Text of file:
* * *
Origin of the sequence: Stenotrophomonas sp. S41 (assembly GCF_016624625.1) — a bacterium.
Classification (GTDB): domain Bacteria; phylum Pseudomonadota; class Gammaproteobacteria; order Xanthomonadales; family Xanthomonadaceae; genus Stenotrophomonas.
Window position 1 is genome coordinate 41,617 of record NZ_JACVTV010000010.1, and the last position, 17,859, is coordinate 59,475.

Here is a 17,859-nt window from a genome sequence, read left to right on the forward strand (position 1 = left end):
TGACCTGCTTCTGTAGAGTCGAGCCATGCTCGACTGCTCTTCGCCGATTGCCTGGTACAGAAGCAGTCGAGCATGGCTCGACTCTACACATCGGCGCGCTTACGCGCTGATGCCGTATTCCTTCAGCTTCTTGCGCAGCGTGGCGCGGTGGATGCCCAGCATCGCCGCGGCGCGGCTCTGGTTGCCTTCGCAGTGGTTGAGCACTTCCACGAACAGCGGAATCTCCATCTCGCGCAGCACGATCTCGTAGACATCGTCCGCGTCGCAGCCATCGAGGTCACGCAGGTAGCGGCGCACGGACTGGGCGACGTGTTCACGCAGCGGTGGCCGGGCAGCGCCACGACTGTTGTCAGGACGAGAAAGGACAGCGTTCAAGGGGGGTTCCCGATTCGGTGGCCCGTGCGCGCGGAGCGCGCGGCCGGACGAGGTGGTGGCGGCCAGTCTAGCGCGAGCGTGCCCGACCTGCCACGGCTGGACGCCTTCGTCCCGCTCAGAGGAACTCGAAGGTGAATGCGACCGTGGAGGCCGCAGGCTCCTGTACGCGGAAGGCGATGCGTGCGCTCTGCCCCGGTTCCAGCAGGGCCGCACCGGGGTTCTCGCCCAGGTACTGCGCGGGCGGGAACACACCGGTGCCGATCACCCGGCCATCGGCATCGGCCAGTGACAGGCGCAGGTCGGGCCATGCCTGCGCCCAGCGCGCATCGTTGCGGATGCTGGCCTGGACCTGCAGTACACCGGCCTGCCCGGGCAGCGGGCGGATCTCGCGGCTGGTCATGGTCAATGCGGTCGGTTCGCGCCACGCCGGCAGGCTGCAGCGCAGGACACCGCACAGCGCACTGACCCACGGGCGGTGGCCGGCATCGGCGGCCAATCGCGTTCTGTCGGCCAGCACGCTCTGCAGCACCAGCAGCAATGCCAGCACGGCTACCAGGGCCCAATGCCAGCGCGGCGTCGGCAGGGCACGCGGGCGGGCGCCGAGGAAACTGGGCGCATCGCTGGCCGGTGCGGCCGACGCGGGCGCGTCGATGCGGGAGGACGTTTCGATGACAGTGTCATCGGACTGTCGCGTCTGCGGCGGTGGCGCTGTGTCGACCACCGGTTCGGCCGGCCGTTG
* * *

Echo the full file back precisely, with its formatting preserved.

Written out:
Origin of the sequence: Stenotrophomonas sp. S41 (assembly GCF_016624625.1) — a bacterium.
Classification (GTDB): domain Bacteria; phylum Pseudomonadota; class Gammaproteobacteria; order Xanthomonadales; family Xanthomonadaceae; genus Stenotrophomonas.
Window position 1 is genome coordinate 41,617 of record NZ_JACVTV010000010.1, and the last position, 17,859, is coordinate 59,475.

Here is a 17,859-nt window from a genome sequence, read left to right on the forward strand (position 1 = left end):
TGACCTGCTTCTGTAGAGTCGAGCCATGCTCGACTGCTCTTCGCCGATTGCCTGGTACAGAAGCAGTCGAGCATGGCTCGACTCTACACATCGGCGCGCTTACGCGCTGATGCCGTATTCCTTCAGCTTCTTGCGCAGCGTGGCGCGGTGGATGCCCAGCATCGCCGCGGCGCGGCTCTGGTTGCCTTCGCAGTGGTTGAGCACTTCCACGAACAGCGGAATCTCCATCTCGCGCAGCACGATCTCGTAGACATCGTCCGCGTCGCAGCCATCGAGGTCACGCAGGTAGCGGCGCACGGACTGGGCGACGTGTTCACGCAGCGGTGGCCGGGCAGCGCCACGACTGTTGTCAGGACGAGAAAGGACAGCGTTCAAGGGGGGTTCCCGATTCGGTGGCCCGTGCGCGCGGAGCGCGCGGCCGGACGAGGTGGTGGCGGCCAGTCTAGCGCGAGCGTGCCCGACCTGCCACGGCTGGACGCCTTCGTCCCGCTCAGAGGAACTCGAAGGTGAATGCGACCGTGGAGGCCGCAGGCTCCTGTACGCGGAAGGCGATGCGTGCGCTCTGCCCCGGTTCCAGCAGGGCCGCACCGGGGTTCTCGCCCAGGTACTGCGCGGGCGGGAACACACCGGTGCCGATCACCCGGCCATCGGCATCGGCCAGTGACAGGCGCAGGTCGGGCCATGCCTGCGCCCAGCGCGCATCGTTGCGGATGCTGGCCTGGACCTGCAGTACACCGGCCTGCCCGGGCAGCGGGCGGATCTCGCGGCTGGTCATGGTCAATGCGGTCGGTTCGCGCCACGCCGGCAGGCTGCAGCGCAGGACACCGCACAGCGCACTGACCCACGGGCGGTGGCCGGCATCGGCGGCCAATCGCGTTCTGTCGGCCAGCACGCTCTGCAGCACCAGCAGCAATGCCAGCACGGCTACCAGGGCCCAATGCCAGCGCGGCGTCGGCAGGGCACGCGGGCGGGCGCCGAGGAAACTGGGCGCATCGCTGGCCGGTGCGGCCGACGCGGGCGCGTCGATGCGGGAGGACGTTTCGATGACAGTGTCATCGGACTGTCGCGTCTGCGGCGGTGGCGCTGTGTCGACCACCGGTTCGGCCGGCCGTTG